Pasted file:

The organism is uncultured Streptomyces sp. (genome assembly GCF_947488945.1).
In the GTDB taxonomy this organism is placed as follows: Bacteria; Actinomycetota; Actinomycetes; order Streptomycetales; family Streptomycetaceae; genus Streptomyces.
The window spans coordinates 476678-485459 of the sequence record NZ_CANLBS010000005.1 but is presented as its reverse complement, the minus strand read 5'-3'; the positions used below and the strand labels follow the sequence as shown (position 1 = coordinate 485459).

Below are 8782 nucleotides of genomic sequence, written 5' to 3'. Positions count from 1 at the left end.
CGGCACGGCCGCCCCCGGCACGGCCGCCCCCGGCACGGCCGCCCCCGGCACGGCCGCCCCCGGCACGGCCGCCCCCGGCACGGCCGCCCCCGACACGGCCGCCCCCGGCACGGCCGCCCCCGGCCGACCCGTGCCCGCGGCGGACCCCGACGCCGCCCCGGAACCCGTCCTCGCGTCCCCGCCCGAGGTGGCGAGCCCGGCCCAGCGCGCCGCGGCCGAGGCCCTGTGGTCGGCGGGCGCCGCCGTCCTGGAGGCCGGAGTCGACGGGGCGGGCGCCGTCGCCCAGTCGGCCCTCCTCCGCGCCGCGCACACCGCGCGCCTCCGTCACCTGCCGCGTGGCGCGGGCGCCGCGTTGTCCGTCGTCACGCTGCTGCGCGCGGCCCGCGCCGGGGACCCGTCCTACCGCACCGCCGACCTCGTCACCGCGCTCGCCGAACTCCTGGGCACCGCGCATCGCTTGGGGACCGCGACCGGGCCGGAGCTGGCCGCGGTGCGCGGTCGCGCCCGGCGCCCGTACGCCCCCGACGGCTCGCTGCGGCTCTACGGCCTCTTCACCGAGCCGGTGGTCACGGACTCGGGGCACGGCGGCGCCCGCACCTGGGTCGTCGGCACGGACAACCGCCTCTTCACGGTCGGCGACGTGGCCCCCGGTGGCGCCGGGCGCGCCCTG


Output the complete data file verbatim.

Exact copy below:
The organism is uncultured Streptomyces sp. (genome assembly GCF_947488945.1).
In the GTDB taxonomy this organism is placed as follows: Bacteria; Actinomycetota; Actinomycetes; order Streptomycetales; family Streptomycetaceae; genus Streptomyces.
The window spans coordinates 476678-485459 of the sequence record NZ_CANLBS010000005.1 but is presented as its reverse complement, the minus strand read 5'-3'; the positions used below and the strand labels follow the sequence as shown (position 1 = coordinate 485459).

Below are 8782 nucleotides of genomic sequence, written 5' to 3'. Positions count from 1 at the left end.
CGGCACGGCCGCCCCCGGCACGGCCGCCCCCGGCACGGCCGCCCCCGGCACGGCCGCCCCCGGCACGGCCGCCCCCGGCACGGCCGCCCCCGACACGGCCGCCCCCGGCACGGCCGCCCCCGGCCGACCCGTGCCCGCGGCGGACCCCGACGCCGCCCCGGAACCCGTCCTCGCGTCCCCGCCCGAGGTGGCGAGCCCGGCCCAGCGCGCCGCGGCCGAGGCCCTGTGGTCGGCGGGCGCCGCCGTCCTGGAGGCCGGAGTCGACGGGGCGGGCGCCGTCGCCCAGTCGGCCCTCCTCCGCGCCGCGCACACCGCGCGCCTCCGTCACCTGCCGCGTGGCGCGGGCGCCGCGTTGTCCGTCGTCACGCTGCTGCGCGCGGCCCGCGCCGGGGACCCGTCCTACCGCACCGCCGACCTCGTCACCGCGCTCGCCGAACTCCTGGGCACCGCGCATCGCTTGGGGACCGCGACCGGGCCGGAGCTGGCCGCGGTGCGCGGTCGCGCCCGGCGCCCGTACGCCCCCGACGGCTCGCTGCGGCTCTACGGCCTCTTCACCGAGCCGGTGGTCACGGACTCGGGGCACGGCGGCGCCCGCACCTGGGTCGTCGGCACGGACAACCGCCTCTTCACGGTCGGCGACGTGGCCCCCGGTGGCGCCGGGCGCGCCCTG